Charles Throsby

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Charles Throsby
Born 1777
Glenfield, Leicestershire
Died 2 April 1828
Sydney, New South Wales
Nationality English
Occupation Surgeon, explorer
Known for Exploration, pioneer

Charles Throsby (1777 – 2 April 1828) was an Australian explorer, pioneer and parliamentarian. He opened up much new land beyond the Blue Mountains for colonial settlement. He was a grazier, and became a prominent member of New South Wales society.

Early life[edit]

Throsby was born in Glenfield near Leicester in England. He was engaged as a surgeon on the convict transport Coromandel carrying 136 male convicts from Portsmouth to Sydney. They departed Portsmouth 12 February 1802,[1] and arrived in Sydney without calling in port on 13 June 1802, with no reported convict deaths under his care.

Soon afterwards he joined the medical staff of the Colony, and in October 1802 he was appointed a magistrate and acting-surgeon at Castle Hill. In August 1804 he was transferred to Newcastle, and in April 1805 was made superintendent there. Towards the end of 1808 he was given a grant of 500 acres (2 km²) at Cabramatta, and in the following year resigned his position at Newcastle. In 1811 he was employed as agent by the colony's wealthiest landowner, Sir John Jamison, of Regentville.

He subsequently paid a visit to England

Exploration[edit]

In 1817, Throsby did some exploration near Moss Vale and Sutton Forest.

On 8 March 1818, with James Meehan, he set out to discover a route to Jervis Bay, and about three weeks later — the party having been split up — Throsby's section reached Jervis Bay by way of the Kangaroo and Lower Shoalhaven rivers. Determining that he had no hope of finding his way to his intended destination, he couldn't decide whether to keep going or head back. Fortunately for him a pair of aboriginals helped him get through the valley by way of Meryla Pass.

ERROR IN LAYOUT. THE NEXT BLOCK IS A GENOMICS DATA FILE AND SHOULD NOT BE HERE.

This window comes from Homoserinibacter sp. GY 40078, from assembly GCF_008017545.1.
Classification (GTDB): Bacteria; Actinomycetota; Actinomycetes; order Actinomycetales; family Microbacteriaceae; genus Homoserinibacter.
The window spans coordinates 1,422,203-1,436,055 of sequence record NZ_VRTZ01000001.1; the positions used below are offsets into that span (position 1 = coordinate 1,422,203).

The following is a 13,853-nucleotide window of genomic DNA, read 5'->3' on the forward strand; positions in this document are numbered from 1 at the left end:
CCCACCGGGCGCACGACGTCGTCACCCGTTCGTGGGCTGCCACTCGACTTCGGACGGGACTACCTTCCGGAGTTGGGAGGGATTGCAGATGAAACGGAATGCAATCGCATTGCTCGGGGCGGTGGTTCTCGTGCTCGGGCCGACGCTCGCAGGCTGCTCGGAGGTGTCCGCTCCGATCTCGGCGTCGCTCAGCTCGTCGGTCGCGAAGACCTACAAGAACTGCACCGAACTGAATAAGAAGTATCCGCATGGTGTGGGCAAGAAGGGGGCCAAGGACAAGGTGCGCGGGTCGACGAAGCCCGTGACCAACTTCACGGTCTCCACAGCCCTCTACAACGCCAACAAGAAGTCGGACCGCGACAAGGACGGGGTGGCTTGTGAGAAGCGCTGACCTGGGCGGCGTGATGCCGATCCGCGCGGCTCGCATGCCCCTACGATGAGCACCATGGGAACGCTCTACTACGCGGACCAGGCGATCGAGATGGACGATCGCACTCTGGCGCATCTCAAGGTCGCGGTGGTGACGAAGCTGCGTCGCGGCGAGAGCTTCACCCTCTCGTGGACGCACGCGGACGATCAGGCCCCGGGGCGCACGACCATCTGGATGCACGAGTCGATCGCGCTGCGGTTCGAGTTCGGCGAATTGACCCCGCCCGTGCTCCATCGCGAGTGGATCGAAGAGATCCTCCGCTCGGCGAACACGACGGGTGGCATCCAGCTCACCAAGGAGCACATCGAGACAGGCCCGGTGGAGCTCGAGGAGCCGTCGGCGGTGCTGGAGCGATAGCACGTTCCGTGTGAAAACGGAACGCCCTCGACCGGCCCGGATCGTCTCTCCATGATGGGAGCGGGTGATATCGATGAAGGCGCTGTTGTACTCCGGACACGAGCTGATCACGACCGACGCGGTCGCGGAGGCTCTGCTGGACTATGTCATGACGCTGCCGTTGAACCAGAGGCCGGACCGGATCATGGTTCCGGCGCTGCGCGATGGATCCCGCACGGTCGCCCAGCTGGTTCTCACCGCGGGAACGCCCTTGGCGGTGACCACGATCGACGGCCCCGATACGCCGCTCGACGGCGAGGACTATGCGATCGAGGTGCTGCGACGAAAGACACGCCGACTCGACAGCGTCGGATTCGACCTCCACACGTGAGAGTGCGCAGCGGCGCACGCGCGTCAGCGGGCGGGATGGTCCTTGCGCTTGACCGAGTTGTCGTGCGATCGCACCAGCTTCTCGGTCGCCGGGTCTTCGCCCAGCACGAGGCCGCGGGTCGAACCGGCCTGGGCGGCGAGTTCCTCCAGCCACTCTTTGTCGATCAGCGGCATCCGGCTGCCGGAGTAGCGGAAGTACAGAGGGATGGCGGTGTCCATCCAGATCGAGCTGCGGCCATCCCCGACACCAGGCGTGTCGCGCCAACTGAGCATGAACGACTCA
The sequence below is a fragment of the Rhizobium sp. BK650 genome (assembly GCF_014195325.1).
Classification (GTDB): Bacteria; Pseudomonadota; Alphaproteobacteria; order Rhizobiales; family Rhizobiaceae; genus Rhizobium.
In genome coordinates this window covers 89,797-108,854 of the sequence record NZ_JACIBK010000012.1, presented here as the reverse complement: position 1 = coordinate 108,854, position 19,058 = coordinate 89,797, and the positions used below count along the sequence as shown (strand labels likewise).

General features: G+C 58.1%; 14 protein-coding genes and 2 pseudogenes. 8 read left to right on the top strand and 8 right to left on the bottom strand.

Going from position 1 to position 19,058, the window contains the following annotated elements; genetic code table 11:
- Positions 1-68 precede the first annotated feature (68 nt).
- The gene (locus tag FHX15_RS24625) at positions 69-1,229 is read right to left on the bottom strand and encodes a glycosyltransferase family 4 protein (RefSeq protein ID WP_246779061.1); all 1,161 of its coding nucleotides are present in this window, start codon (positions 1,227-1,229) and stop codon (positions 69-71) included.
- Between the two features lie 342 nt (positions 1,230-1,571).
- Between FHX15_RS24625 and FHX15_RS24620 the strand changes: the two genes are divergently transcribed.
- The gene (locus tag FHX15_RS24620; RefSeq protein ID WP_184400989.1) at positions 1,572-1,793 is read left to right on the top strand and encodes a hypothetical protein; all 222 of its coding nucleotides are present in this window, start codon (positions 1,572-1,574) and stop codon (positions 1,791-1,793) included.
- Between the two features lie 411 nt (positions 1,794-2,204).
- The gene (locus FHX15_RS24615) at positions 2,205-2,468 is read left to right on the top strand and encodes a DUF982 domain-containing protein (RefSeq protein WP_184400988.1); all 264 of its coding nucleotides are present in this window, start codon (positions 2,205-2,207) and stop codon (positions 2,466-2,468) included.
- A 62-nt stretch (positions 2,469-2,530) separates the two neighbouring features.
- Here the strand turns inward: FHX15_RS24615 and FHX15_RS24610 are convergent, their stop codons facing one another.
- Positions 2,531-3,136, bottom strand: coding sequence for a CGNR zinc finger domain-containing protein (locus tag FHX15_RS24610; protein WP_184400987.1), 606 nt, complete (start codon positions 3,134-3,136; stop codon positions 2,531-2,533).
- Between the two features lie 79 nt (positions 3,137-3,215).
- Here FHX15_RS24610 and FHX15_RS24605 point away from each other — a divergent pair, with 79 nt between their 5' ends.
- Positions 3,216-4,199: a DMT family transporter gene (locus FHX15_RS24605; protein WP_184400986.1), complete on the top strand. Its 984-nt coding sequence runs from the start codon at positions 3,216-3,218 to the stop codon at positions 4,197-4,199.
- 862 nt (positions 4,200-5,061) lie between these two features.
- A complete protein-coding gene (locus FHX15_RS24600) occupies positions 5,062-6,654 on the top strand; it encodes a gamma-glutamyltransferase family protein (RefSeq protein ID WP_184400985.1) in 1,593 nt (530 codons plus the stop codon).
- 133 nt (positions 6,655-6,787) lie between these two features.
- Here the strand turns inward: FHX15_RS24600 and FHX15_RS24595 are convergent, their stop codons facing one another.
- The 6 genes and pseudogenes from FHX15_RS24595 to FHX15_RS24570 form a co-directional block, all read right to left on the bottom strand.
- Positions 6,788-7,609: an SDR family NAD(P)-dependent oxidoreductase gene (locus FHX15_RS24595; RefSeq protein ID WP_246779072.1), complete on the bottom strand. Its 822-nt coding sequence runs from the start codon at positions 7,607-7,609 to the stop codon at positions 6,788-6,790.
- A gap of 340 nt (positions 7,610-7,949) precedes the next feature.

On 25 April 1819 Throsby pioneered exploration west of the Blue Mountains, when he left the Cowpastures (near the present day Camden), and travelling first south-south-west, then west, north-west, and north-north-west, finished his journey near the site of Bathurst. Macquarie stated in a dispatch that "the rich fertile country passed over by Mr Throsby . . . will be fully equal to meet every increase of the population . . . for many years". Throsby himself was given a grant of land near Moss Vale at Bong Bong.[2] Throsby undertook the journey with John Rowley, two servants, and two Aboriginal guides, named Cookoogong and Dual.[3]

He was put in charge of the construction of a road to the Goulburn plains and in August of that year two of his men reached Lake George. In October Governor Macquarie visited this district with Throsby, and while he was there Throsby and two other men made further explorations. The details of this trip are lost, but it is probable that Throsby passed through what is now the Australian Capital Territory and that he reached the Yass River. On 20 March 1821 Throsby with two companions made an expedition to reach the Murrumbidgee River, having heard of its existence from the aborigines. Coming first to the Molonglo River he probably discovered the Murrumbidgee below Tuggeranong, near Pine Island early in April 1821.[4]

Legislative Council[edit]

In November 1824 Throsby was one of the 10 landholders and merchants submitted by Governor Brisbane to Earl Bathurst as suitable for appointment for a colonial council, and when the New South Wales Legislative Council was formed in December 1825, three of these were appointed, of whom Throsby was one. His standing in the community was very high and he was the owner of about 20,000 acres (8,100 ha) and large and valuable herds of cattle.

Legal action and death[edit]

Unfortunately for him, about the year 1811 he had become security for the purchase of a vessel by a friend, Garnham Blaxcell, who had left the colony in 1817 and subsequently died. Proceedings were taken against Throsby which became drawn out, and eventually a verdict against him was obtained for £4000. His health had not been good for some time, and becoming depressed, on 2 April 1828 he committed suicide by shooting himself.[5]

Charles Throsby had no children, and his estate was inherited by his nephew, Charles Throsby. He had previously been sent for and arrived on the Mangles on 7 August 1820 [6] The nephew and his family prospered in the Moss Vale area. He married Elizabeth (Betsy) Broughton, one of the survivors of the Boyd Massacre, and had many children.[7] Throsby Park in Moss Vale was occupied by five generations of the family.

Legacy[edit]

Throsby is commemorated in the name of the Commonwealth Electoral Division of Throsby, and in the Canberra suburb of Throsby.

References[edit]

Notes[edit]

  1. ^ "Ship News". The Morning Post and Gazetteer. 15 February 1802. p. 3. 
  2. ^ Canberra's Engineering Heritage, William Charles Andrews, Institution of Engineers, Canberra, 1990 p1
  3. ^ "Government and Gereral Orders". 12 June 1819. p. 1. 
  4. ^ "Discover our Territory". Canberra & District Historical Society. Retrieved 2008-06-15. 
  5. ^ "The Honorable Charles Throsby, Esq.". Sydney Morning Herald. 4 April 1828. p. 2. Retrieved 29 October 2010. 
  6. ^ "Colonial Secretary Index, 1788-1825 : Charles Throsby". State Records of New South Wales. 
  7. ^ "Betsy Broughton (A Brief Biography)". National Library of Australia. Retrieved 29 October 2009.